KL: Thank you! I still remember meeting you in the MFA program at UNC-G — specifically a conversation we had with our friend Margaret Muirhead. We were talking about writing and you mentioned that you did a lot of writing in bars. I was really thrown by that — I couldn’t imagine working in a room with other people. And now, of course, I work in cafes and restaurants and in other people’s houses, preferably with as many other writers as possible. It turns out I get more done when there’s a lot of stuff going on around me. Anyway: do you still work that way now?
KLM: Apparently we switched places in that regard — I now write almost exclusively at home in my little windowless office, although I will occasionally still have a beer while I’m in the process. But I’ve always loved writing in bars — all the noises just drown one another out and I don’t hear a thing after a while. Of course that could also be the beer.
In the interest of informing our readers, we should probably say that we both attended the MFA program at UNC-Greensboro, Kelly one year ahead of me (although I’m infinitely older, let me make it clear). Looking back on that time now, what are your favorite memories of being an MFA student? And what do you regret, if anything?
KL: I don’t do it often, but I love to have one or two beers while I’m writing. I don’t even have an office at home. I work on the dining room table, which we only use for eating on a couple times a year. Mostly it’s just a stack of books and manuscripts. As for UNC-G, my favorite thing was working on The Greensboro Review. Margaret Muirhead was the fiction editor and I was the assistant fiction editor. I loved reading the slush, and I loved proofing the stories that we published. One person would read the story out loud, including the punctuation marks, and the other would sight read the proofs to make sure everything was clean. Oh, and reading Tristram Shandy. I guess my biggest regret was that I lived about a mile off campus — everyone else seemed to live all on one street near campus. I missed a lot of spontaneous parties and a lot of conversations. You?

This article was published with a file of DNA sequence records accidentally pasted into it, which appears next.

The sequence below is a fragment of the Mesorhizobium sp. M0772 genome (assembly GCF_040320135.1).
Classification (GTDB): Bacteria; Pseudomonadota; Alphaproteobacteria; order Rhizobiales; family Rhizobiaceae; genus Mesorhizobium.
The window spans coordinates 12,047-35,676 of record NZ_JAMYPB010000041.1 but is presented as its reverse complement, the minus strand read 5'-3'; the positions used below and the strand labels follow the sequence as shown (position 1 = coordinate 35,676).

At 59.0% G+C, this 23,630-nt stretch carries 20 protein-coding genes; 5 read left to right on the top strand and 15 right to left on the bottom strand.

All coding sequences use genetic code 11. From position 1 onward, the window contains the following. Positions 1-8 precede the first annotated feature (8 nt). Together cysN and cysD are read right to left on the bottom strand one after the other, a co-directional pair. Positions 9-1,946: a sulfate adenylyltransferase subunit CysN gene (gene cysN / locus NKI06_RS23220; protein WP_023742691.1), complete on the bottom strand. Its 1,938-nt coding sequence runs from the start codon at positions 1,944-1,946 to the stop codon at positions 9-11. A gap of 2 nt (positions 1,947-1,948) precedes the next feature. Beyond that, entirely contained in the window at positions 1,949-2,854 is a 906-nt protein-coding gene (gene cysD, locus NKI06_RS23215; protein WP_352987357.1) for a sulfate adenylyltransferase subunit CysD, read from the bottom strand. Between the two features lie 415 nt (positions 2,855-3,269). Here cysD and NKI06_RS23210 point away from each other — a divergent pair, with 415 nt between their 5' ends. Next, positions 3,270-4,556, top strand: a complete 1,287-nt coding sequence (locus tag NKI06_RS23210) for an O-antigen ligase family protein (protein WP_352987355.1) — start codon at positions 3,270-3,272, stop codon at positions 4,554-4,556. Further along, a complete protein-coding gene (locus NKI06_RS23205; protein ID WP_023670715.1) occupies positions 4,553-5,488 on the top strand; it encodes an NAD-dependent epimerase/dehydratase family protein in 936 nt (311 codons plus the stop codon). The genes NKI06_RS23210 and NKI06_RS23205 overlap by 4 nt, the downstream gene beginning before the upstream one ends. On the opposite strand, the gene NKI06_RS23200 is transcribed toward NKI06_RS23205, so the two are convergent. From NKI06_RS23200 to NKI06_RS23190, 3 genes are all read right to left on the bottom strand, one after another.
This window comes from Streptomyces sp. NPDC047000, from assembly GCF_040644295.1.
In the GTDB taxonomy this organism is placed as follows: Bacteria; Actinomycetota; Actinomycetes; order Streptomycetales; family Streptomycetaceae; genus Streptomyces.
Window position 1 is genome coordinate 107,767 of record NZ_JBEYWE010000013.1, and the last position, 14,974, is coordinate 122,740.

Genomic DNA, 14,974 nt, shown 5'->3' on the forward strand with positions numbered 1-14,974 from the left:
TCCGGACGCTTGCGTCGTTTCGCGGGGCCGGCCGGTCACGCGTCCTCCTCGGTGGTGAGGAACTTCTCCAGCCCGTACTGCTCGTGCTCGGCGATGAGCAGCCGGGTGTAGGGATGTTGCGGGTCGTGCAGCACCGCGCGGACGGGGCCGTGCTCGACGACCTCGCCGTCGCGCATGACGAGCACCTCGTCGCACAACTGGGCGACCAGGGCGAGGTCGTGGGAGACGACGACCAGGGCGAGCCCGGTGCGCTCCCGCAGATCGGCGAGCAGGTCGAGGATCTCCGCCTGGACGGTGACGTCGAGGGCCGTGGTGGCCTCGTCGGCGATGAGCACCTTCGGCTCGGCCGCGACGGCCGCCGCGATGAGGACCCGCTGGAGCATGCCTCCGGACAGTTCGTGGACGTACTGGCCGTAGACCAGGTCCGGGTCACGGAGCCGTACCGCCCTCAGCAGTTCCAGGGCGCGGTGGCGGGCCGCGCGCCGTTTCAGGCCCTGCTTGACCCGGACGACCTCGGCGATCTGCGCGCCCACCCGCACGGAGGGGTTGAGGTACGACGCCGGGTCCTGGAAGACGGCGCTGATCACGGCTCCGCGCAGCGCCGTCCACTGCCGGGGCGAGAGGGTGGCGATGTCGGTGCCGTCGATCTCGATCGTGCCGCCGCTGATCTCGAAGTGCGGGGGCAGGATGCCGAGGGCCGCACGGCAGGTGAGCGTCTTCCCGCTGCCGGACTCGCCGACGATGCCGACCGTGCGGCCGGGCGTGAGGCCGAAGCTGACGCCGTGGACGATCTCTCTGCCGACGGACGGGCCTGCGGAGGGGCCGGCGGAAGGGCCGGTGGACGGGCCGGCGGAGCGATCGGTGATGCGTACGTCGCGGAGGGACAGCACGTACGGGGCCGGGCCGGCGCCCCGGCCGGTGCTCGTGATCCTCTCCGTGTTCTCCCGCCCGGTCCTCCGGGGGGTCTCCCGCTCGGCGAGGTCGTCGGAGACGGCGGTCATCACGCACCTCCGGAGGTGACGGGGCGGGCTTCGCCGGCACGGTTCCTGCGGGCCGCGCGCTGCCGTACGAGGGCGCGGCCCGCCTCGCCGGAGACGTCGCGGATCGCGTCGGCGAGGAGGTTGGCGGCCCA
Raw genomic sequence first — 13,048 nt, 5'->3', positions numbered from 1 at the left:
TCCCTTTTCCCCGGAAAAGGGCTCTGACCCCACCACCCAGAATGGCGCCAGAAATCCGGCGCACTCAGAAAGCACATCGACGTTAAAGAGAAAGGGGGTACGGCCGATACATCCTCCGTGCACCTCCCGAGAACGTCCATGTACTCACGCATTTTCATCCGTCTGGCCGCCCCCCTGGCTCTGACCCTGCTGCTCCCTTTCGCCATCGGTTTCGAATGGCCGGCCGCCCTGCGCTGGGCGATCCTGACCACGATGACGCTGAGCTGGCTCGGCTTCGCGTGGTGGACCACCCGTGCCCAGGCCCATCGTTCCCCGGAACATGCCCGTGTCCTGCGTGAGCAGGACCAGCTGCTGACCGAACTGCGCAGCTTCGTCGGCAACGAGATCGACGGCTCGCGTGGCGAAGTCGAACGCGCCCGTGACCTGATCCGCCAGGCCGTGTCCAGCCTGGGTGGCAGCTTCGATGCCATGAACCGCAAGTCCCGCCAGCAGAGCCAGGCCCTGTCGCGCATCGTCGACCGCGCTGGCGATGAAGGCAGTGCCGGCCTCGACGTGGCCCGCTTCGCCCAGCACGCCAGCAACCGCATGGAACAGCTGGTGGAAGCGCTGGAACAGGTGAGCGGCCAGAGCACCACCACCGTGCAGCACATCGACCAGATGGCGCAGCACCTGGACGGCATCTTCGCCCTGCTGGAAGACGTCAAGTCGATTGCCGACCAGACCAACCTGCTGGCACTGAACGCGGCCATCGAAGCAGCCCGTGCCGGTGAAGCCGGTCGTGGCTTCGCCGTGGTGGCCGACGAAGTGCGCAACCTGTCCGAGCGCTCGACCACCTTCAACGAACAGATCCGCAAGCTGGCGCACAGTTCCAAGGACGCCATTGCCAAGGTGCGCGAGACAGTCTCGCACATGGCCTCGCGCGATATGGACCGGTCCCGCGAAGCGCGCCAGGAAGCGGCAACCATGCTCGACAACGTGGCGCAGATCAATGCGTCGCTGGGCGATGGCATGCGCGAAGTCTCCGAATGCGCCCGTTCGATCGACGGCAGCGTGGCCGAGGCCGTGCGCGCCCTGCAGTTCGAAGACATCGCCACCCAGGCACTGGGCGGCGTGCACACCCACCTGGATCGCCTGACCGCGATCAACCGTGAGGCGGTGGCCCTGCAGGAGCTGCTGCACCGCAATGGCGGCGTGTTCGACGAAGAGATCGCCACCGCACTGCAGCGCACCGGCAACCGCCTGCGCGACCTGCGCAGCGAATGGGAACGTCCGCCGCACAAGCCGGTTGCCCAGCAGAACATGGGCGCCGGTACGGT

KLM: Bartlebying! That’s what Jim Clark [Greensboro Review editor] called the kind of proofreading you’re talking about. I wonder if that’s an actual term or if Jim just made it up: it makes sense — that’s what Bartleby did (or was supposed to do), after all, make exact copies of things, and the goal was to make sure that the manuscript and the page proof were exactly the same — but I don’t think I’ve ever heard the term used after that. Speaking of Jim Clark, he was one of my favorite things about the program — he made it fun to come in to work every day. I loved the people in the program — we were a really tight-knit group. Like you, I lived kind of away from the action (close to you, actually), but I had a wife and a two-year-old. I think being in an MFA program was absolutely crucial for my development at the time — I needed both that kind of structure and the opportunity it afforded. Do you think you would be the same writer you are now if you hadn’t attended an MFA program? And I’m interested in hearing whether your recollection is the same as mine — to me, at the time, you and I were both writing weird, absurd stuff that left everyone else kind of scratching their heads. Almost everyone was writing more or less straight realism at the time. I sometimes went that route, but I was playing around with a lot of different modes of storytelling. You seemed to have already had your mind pretty firmly made up in terms of the direction you were headed.